A 5-step cure for worrywarts

Gee, my team might lose this sale. If that happens, we could miss our quota. If we keep losing sales, I could lose my job. These days, out-of-work managers need months or years to find a new job. I couldn’t pay our bills. I’d be pumping gas for a living!”

Sound like you?

Now, a little worrying is good. Leaders need to anticipate and head off problems. A lot of worry, though, leaves you paralyzed over what might happen.

Here are five techniques for curbing worry:

1. Do something else for a while. That can be difficult because a worrier wants to keep worrying. You have to call on your self-esteem to change the subject.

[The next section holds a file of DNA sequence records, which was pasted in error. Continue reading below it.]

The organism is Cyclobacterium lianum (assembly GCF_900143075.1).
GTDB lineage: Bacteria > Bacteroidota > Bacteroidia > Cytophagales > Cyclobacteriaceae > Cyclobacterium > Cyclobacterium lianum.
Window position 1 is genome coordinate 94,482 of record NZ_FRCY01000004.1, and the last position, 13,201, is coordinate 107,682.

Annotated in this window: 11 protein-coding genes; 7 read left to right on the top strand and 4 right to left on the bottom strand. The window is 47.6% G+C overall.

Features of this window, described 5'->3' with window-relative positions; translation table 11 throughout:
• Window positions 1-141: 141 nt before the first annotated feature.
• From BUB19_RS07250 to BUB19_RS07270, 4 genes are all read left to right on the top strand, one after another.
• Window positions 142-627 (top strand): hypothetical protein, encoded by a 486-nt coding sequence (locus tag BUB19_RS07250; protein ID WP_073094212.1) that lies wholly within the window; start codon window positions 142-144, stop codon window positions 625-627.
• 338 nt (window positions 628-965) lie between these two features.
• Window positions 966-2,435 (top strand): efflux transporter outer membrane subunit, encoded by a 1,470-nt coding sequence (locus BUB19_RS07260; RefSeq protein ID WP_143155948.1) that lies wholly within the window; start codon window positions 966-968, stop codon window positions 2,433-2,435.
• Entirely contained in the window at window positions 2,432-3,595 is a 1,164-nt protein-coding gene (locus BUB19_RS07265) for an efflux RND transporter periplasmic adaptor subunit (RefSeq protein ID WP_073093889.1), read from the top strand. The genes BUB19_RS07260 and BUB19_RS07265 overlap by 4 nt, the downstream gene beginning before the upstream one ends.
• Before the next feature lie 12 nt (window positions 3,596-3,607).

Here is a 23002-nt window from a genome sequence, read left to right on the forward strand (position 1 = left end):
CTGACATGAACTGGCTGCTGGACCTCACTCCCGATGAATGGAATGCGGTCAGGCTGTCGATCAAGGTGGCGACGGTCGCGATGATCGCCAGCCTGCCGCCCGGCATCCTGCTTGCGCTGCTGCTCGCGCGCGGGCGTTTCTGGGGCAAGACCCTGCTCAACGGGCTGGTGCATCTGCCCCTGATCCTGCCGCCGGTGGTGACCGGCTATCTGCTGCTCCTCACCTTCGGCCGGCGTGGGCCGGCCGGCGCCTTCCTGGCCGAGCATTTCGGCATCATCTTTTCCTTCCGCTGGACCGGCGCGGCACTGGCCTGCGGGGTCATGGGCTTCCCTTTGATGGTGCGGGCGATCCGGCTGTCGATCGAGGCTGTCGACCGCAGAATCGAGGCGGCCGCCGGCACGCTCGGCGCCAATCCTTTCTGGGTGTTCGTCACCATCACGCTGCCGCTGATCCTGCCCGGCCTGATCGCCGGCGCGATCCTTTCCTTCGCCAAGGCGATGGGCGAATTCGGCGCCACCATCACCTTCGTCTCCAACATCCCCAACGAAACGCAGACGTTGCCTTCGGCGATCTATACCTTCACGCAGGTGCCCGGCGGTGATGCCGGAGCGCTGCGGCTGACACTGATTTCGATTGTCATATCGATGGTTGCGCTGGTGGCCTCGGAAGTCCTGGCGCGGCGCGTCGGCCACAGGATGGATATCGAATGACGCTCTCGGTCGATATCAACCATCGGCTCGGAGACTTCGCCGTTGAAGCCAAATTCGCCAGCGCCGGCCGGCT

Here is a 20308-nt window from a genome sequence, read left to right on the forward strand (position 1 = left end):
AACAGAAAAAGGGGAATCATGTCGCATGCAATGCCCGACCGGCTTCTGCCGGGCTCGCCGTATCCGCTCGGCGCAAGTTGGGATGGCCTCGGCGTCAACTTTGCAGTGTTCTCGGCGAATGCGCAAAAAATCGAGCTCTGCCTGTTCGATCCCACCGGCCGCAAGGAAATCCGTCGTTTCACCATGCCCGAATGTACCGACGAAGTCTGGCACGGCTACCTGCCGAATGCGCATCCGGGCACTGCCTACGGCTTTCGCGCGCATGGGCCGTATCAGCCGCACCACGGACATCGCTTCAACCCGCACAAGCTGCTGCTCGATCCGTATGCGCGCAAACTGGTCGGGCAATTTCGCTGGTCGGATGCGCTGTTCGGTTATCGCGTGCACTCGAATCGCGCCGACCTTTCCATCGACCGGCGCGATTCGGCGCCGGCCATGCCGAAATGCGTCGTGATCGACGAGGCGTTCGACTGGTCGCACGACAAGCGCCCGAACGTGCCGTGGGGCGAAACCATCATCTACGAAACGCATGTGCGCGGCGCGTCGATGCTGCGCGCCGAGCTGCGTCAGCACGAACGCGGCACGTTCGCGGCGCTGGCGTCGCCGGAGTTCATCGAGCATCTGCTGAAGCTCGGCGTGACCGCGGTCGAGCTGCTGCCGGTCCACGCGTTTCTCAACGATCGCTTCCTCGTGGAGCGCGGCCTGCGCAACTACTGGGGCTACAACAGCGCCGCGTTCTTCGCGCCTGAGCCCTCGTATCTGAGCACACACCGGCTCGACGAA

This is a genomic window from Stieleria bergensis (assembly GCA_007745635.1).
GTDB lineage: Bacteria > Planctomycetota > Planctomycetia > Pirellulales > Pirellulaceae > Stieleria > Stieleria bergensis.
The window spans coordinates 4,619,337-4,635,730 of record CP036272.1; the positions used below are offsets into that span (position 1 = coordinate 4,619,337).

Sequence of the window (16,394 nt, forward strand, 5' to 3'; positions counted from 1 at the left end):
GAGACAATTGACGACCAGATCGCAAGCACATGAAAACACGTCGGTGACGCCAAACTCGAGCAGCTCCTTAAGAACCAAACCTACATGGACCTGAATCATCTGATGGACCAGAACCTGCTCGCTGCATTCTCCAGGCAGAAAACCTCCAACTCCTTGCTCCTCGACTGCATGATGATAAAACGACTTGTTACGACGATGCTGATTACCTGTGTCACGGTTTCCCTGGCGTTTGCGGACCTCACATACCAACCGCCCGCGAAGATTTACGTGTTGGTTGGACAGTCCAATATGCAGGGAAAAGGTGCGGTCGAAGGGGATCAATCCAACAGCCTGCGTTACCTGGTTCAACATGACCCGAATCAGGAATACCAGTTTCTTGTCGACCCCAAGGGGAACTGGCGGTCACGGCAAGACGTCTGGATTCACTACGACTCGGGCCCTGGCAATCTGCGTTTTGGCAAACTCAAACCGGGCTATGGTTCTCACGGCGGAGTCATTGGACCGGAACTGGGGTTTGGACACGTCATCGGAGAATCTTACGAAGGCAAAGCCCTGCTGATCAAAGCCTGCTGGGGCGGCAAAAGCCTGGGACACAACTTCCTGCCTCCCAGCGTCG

2. Set some goals. A large-scale form of diversion—such as setting goals—helps you settle big questions about your purpose. Sometimes, in the process, you can even solve problems.

3. Plan. Armed with a goal, sit yourself down and write an action plan. Because feeling out of control fuels worrying, setting a plan lets you take control. List every problem, then plan a countermeasure.

4. Pat yourself on the back. Say,“OK, things are under control. If something happens, I have a plan.”

5. Reason. Here’s the basic, rational question: “If what I’m worried about actually happened, would things work out?” Usually, the answer is “Yes.”

— Adapted from Face It: Recognizing and Conquering the Hidden Fear That Drives All Conflict at Work, Art Horn, Amacom.